Back in the 2000’s Sony started to envision a different strategy for its products. While Sony was known for manufacturing high quality hardware, the company decided that it was not enough to keep the margins high and the shareholders happy, so they envisioned going online. You would have a Bravia TV receiving exclusive content from the web, the Bravia TV would be controlling a Sony home theater through HDMI-CEC, you would have also a PS3, which would be your blu-ray player, stream movies and play games, a big chunk of this content sold through PSN.
To do that Sony would have to build a network with plenty of content and secure enough that people would trust their data, including credit card, to the company as the buying process would not have to be cumbersome. Sony had a very good gaming platform, the company is also produces very high quality content, it just had to link everything and start selling. People would only have to trust, and trust is the very thing hit by the hacking. The ongoing, continued, repeated hacking.
The company again started their standard procedure: Issue apologies, as if it would undo the hacking, and sent their security teams to “investigate” the flaw. Sony does seems to realise that as an institution, they are under attack and every single site they have on the web is under attack. While they may become a fortress when they overhaul their IT infrastructure, it will be a fortress that people will be wary to trust.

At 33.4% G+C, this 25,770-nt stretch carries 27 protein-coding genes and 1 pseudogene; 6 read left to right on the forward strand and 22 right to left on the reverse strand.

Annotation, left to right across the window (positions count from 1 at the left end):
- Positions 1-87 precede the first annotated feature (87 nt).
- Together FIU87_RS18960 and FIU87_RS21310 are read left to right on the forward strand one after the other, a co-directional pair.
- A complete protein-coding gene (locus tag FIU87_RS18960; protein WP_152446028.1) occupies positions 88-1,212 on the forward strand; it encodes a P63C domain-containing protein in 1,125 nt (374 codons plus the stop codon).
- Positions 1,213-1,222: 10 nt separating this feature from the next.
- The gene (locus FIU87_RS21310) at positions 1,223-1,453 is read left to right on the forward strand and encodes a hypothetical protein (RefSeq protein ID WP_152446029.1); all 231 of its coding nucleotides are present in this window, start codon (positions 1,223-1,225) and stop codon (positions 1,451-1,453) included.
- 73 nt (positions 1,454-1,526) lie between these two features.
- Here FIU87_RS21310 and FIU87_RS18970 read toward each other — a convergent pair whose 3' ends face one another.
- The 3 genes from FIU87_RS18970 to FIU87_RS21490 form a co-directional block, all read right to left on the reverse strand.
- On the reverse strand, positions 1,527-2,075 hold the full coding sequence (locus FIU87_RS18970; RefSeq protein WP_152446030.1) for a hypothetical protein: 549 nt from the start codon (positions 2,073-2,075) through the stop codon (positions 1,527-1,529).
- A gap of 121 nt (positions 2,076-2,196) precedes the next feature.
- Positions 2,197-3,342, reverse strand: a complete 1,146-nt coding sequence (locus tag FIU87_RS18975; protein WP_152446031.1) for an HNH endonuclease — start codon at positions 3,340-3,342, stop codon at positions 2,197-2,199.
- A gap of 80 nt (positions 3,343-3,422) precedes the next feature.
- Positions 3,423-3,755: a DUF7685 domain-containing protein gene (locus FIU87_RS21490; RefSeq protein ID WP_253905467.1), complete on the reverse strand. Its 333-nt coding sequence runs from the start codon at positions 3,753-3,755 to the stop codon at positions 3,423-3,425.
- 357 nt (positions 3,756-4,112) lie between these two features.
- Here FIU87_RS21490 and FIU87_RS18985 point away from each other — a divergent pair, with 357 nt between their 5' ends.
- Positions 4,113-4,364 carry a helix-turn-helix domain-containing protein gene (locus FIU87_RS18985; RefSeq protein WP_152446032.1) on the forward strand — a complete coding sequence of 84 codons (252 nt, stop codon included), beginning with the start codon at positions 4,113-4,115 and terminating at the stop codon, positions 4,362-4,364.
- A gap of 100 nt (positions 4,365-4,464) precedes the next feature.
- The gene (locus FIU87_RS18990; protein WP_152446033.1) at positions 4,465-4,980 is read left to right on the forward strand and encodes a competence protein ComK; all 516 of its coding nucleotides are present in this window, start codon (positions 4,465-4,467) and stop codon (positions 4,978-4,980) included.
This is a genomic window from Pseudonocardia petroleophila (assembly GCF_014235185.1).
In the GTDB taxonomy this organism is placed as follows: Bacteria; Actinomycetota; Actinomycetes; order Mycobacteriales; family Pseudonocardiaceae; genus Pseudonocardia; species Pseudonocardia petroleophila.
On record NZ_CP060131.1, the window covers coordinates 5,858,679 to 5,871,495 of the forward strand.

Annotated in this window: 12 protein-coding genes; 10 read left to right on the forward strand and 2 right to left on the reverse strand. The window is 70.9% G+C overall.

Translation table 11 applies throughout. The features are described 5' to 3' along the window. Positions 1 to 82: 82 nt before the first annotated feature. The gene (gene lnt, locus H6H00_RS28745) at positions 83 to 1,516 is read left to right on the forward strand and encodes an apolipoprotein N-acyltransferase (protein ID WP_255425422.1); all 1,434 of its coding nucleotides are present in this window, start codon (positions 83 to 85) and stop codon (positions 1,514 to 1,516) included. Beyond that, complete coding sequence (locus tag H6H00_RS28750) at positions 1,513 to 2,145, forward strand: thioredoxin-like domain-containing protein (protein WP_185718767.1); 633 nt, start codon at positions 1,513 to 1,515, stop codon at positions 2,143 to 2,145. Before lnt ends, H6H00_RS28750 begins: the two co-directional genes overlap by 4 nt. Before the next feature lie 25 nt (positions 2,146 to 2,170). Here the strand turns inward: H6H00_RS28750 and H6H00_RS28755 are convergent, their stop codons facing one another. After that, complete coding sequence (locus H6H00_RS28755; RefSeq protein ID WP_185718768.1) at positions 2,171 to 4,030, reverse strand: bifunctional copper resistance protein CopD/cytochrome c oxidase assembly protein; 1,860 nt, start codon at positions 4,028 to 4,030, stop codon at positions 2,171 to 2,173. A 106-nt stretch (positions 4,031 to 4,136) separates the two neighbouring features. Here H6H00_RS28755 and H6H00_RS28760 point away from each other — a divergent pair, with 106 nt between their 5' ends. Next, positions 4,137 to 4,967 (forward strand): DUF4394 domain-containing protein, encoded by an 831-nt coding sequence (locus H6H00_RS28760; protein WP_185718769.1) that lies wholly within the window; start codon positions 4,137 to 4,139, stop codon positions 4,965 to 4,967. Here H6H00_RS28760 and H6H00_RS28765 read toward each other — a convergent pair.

The company has, so far, accrued 171 million lost in operating profits due to the hacking, and if the 2 USD per customer record leaked tag is real, then the last hacking, just 1 million of records, is argent de poche for the company. What we should look in the future is the revenue line of the division. The company was pretty clear when they said that the 2USD price tag did not include any type of lawsuits costs that the company might bear, so the costs might balloon in the next quarters.
As Sony had not enough bad news, Xbox360 sales are gaining momentum due to Kinect. This console is presenting a sales curve as if it were a new console. It will be interesting to see how the PS3 fares in the next month or so, and we still have to see if the hacking community will make PS3 homebrew firmware able to connect to PSN. If they do, Sony will have a very hard time with developers. They will have to justify how to charge more per game on a platform that people do not trust to buy online, is vulnerable to piracy and has a smaller user base than the Xbox360. In other words, the PS3 is done for, and the PS3 is central to Sony’s online strategy.
The bad part is that the company’s response to these incidents was to announce the development of a new platform, the PS4. It will not be enough. The PS4 will only be a good business platform if people trust them, and being slow in telling your customers that you lost their data, being vague on what you did to remedy the problem and issuing welcome back gifts is not the right way to rebuild trust.S|A